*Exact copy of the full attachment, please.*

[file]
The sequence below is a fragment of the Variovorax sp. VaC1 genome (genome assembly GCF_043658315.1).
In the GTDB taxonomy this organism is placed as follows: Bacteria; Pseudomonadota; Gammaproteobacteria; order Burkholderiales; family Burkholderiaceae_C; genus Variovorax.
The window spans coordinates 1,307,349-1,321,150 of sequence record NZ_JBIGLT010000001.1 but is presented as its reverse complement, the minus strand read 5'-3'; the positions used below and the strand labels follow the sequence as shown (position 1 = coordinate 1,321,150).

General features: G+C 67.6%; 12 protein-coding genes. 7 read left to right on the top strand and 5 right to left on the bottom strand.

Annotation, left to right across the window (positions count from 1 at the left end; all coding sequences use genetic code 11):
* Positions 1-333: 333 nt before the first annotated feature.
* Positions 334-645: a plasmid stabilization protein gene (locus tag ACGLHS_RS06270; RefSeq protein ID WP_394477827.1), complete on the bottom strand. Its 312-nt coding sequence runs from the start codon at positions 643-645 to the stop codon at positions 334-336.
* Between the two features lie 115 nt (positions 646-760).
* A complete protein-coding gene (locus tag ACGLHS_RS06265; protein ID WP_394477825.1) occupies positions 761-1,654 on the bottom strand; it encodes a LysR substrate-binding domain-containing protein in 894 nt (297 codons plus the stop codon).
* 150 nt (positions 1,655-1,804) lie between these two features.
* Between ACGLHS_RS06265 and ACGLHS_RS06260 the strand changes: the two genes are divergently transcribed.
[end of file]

The sequence below is a fragment of the Variovorax sp. VaC1 genome (genome assembly GCF_043658315.1).
In the GTDB taxonomy this organism is placed as follows: Bacteria; Pseudomonadota; Gammaproteobacteria; order Burkholderiales; family Burkholderiaceae_C; genus Variovorax.
The window spans coordinates 1,307,349-1,321,150 of sequence record NZ_JBIGLT010000001.1 but is presented as its reverse complement, the minus strand read 5'-3'; the positions used below and the strand labels follow the sequence as shown (position 1 = coordinate 1,321,150).

General features: G+C 67.6%; 12 protein-coding genes. 7 read left to right on the top strand and 5 right to left on the bottom strand.

Annotation, left to right across the window (positions count from 1 at the left end; all coding sequences use genetic code 11):
* Positions 1-333: 333 nt before the first annotated feature.
* Positions 334-645: a plasmid stabilization protein gene (locus tag ACGLHS_RS06270; RefSeq protein ID WP_394477827.1), complete on the bottom strand. Its 312-nt coding sequence runs from the start codon at positions 643-645 to the stop codon at positions 334-336.
* Between the two features lie 115 nt (positions 646-760).
* A complete protein-coding gene (locus tag ACGLHS_RS06265; protein ID WP_394477825.1) occupies positions 761-1,654 on the bottom strand; it encodes a LysR substrate-binding domain-containing protein in 894 nt (297 codons plus the stop codon).
* 150 nt (positions 1,655-1,804) lie between these two features.
* Between ACGLHS_RS06265 and ACGLHS_RS06260 the strand changes: the two genes are divergently transcribed.